I seriously wonder if we have two competing gospel visions in evangelicalism. On the one hand, the Paul-justification-forensic view (e.g., Dave Gilbert, What is the Gospel?) contrasted on the other hand with the Gospel narrative-Lord Jesus-multiple-salvation-images approach (e.g., Tom Wright, Scot McKnight, John Dickson, Darrell Bock). I think we are seeing a protest against Reformed tendencies to define the gospel strictly in forensic and non-narrative categories drawn strictly from Paul (and Paul = Galatians 2-3 and Romans 1-5) being unconsciously set over the rest of the canonical witness to the gospel.

 

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  • editor

    Yes, undoubtedly. But isn’t the key question to ask where this differentiation has arisen from? Is it present in the texts, which have a bifurcated view of the gospel–perhaps even competing theologies? Or has it arisen from (possibly on both sides) a selective reading of the texts? Or is there something about the social and intellectual contexts of the different readers?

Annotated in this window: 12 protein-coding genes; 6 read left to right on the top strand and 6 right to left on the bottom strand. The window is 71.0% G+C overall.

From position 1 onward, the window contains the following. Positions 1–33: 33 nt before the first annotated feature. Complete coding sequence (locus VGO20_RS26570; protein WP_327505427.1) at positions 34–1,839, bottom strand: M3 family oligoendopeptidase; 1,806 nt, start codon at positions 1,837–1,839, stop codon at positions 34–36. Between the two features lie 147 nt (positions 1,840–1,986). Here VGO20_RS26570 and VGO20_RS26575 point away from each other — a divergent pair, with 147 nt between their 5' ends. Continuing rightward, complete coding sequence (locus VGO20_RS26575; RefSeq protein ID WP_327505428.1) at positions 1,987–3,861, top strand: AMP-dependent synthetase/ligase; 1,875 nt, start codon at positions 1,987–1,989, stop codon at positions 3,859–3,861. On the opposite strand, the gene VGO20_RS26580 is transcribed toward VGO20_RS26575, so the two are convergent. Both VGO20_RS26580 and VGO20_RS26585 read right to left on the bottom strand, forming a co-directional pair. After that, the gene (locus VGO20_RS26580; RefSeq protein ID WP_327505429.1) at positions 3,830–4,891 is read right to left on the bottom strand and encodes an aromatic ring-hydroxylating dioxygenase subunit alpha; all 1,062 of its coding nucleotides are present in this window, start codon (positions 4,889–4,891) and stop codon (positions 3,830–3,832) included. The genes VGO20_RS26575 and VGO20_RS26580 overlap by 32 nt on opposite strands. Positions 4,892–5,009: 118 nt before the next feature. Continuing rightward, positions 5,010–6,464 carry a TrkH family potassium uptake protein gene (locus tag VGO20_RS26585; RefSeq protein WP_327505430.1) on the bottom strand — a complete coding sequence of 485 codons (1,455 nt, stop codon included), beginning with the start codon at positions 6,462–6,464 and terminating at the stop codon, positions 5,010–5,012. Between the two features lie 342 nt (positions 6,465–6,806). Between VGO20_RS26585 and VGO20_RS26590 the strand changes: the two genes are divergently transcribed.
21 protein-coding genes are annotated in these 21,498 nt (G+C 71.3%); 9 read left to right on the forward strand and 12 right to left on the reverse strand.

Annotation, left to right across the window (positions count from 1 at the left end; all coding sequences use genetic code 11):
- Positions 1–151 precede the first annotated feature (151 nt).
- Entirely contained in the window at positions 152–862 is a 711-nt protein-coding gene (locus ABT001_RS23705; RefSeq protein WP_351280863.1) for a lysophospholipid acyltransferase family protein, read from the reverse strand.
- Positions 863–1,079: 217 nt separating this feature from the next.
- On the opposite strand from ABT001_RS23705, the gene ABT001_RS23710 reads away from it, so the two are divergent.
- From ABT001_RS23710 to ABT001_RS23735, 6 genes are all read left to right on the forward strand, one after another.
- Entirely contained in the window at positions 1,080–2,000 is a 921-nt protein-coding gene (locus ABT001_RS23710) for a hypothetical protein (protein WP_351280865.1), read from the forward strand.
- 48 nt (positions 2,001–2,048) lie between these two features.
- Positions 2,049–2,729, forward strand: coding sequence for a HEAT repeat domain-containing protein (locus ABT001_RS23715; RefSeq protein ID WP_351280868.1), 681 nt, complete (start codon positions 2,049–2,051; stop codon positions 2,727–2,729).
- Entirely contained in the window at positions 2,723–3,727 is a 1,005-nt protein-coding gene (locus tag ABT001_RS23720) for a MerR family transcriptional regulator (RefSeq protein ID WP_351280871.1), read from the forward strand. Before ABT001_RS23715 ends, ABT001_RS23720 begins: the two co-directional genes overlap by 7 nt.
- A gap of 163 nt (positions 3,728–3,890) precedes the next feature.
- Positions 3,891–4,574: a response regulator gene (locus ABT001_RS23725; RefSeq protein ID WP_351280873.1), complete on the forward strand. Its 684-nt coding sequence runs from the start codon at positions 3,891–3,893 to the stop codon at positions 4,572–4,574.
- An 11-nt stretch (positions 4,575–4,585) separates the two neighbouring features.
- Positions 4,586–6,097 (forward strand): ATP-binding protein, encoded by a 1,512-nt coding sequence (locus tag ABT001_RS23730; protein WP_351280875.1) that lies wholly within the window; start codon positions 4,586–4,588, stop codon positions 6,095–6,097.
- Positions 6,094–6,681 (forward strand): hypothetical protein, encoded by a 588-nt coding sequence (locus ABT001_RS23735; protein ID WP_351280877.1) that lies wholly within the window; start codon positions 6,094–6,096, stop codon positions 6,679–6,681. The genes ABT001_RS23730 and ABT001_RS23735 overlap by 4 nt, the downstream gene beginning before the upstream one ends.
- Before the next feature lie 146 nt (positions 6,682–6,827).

• Andley Chang

      Could it be possible that they are not competing, but complementing visions of the Gospel ?

      As Paul elaborates in 1Cor 15 that there are two-sides of one Gospel: the death & resurrection of Christ — Justification & Sanctification, Paul-justification-forensic & narrative-Jesus-multiple-salvation-images, already & not-yet …

      • Patrick

        Andley,

        That’s how I see it.

        I see the “corrective” movement alluded to above as reaction to evangelicals sort of majoring on the forensic side to the detriment of the “life” Christ gave us at belief and our role in it.

        Neither are the whole w/o the other, both are God’s will.

  • TR